Recently, I found out that many clients who come to JK Harris are not aware of the difference between a tax lien and a tax levy. Since there is a significant difference between the two, I thought it would be a good topic to discuss on our blog.
A tax lien gives either the federal or state government (depending on who is filing the tax lien) a legal claim to your property as security of payment for your back tax debt. According to the IRS’ website, the IRS will issue you a Notice of Federal Tax Lien after the following requirements have been met: the IRS has assessed your back tax debt, they have sent you a Notice and Demand for Payment and you have still neglected to fully repay your tax debt within ten days of receipt of the notice.
If those requirements are met, a tax lien is created and filed against your property. This publicly notifies any creditors that the government (be it state or federal) has a legal claim in your property – and this includes any property you purchase after the lien is filed.
A lien attaches to all of your property (land, home, car, etc.) and to all rights to your property (accounts receivable, if you own a business). Tax liens can harm your credit – they can prevent you from obtaining credit, or buying a car or a home. In some cases, future employers may check your credit and see this information on your credit report.
It is very important to note – a tax lien is only released when you repay the tax debt or submit a bond, guaranteeing payment of the debt. In addition, you are responsible for any fees assessed in association with filing and releasing the tax lien.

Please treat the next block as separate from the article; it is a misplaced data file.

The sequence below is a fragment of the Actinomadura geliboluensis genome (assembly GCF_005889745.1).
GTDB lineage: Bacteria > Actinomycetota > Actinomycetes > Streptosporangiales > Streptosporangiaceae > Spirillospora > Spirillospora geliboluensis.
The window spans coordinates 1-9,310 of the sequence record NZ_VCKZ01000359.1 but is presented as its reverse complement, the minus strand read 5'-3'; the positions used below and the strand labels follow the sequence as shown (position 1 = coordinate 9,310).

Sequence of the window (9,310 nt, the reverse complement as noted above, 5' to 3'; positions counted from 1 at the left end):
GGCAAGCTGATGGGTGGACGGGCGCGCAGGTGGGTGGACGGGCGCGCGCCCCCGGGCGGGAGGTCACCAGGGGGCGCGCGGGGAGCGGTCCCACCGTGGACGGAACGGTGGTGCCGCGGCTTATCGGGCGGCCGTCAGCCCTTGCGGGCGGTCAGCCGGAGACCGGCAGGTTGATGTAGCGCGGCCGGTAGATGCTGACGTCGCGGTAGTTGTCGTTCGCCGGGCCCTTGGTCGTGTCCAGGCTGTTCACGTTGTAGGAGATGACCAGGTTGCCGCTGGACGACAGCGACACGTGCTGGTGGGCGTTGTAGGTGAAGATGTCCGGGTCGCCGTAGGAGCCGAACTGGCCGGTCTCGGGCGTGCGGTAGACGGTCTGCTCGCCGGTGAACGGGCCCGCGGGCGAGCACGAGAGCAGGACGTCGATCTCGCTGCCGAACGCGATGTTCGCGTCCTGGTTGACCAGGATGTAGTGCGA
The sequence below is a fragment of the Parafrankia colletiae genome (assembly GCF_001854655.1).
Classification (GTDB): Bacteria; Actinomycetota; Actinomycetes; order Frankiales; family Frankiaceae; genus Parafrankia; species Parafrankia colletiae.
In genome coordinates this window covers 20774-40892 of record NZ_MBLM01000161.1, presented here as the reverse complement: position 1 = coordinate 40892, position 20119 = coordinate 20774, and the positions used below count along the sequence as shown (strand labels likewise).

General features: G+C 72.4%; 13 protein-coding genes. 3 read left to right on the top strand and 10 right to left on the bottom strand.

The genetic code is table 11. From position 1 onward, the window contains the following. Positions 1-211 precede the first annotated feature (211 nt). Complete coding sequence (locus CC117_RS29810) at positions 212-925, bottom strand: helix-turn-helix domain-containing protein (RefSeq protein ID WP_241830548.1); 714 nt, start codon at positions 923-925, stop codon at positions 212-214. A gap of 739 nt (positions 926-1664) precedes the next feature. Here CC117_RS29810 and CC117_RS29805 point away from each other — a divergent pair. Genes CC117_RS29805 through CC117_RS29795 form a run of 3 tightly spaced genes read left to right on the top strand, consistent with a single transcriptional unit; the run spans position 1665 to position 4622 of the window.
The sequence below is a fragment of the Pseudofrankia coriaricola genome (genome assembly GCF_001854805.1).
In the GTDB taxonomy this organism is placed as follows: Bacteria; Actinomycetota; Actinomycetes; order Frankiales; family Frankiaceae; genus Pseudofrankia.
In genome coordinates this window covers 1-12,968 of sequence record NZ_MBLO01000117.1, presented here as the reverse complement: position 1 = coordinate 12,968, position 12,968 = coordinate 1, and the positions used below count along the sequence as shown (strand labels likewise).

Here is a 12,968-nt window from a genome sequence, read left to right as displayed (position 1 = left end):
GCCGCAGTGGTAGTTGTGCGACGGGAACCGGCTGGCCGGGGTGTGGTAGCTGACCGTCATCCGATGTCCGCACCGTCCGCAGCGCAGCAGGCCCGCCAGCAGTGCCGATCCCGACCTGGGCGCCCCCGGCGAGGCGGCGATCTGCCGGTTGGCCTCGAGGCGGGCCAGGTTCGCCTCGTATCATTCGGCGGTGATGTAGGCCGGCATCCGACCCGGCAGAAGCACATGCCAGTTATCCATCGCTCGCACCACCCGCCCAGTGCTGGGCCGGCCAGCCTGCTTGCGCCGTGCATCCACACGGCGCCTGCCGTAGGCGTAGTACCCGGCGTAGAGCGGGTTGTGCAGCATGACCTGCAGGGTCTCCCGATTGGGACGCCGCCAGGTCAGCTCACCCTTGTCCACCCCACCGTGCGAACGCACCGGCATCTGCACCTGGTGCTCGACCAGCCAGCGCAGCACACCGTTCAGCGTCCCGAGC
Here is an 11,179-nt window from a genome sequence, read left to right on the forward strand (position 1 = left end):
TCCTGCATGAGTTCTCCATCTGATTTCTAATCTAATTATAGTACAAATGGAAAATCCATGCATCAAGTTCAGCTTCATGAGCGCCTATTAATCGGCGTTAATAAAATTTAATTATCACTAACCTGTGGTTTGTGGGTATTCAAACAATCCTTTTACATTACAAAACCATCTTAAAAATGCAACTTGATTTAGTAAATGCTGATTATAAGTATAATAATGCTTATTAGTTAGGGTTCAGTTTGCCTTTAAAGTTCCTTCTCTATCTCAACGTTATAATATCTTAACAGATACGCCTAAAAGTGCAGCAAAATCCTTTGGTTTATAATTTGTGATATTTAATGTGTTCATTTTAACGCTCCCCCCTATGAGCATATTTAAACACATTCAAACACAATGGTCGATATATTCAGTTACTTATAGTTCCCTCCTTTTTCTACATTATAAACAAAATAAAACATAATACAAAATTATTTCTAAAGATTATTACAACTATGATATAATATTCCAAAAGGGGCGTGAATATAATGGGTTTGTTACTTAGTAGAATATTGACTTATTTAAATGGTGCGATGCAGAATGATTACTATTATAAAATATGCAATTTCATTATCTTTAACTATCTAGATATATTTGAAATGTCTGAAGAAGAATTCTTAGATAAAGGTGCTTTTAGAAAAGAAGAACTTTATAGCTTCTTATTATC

A tax levy is a legal seizure of your property to repay a tax liability. A levy is different from a lien since a lien is only a legal claim to your property. A levy actually takes your money or your property to satisfy your back tax debt.
Typically, the IRS levies your wages, federal payments, state refunds or your bank account. It is rare for the IRS to actually levy your property, although it does happen. For a levy, the IRS will issue a Notice and Demand for Payment. If you do not pay, you will receive a Final Notice of Intent to Levy and Notice of Your Right to A Hearing at least 30 days before the levy is due to start. If you still do not pay your tax debt, you will be levied.
It is possible to get a tax levy lifted if they will cause a severe hardship, but a tax lien stays in place until the tax debt has been paid. If you get a Notice and Demand for Payment from the IRS, it is important for you to deal with it right away. IRS problems do not go away if you avoid dealing with them.
For more information on tax levies, visit the Levy page on the IRS website.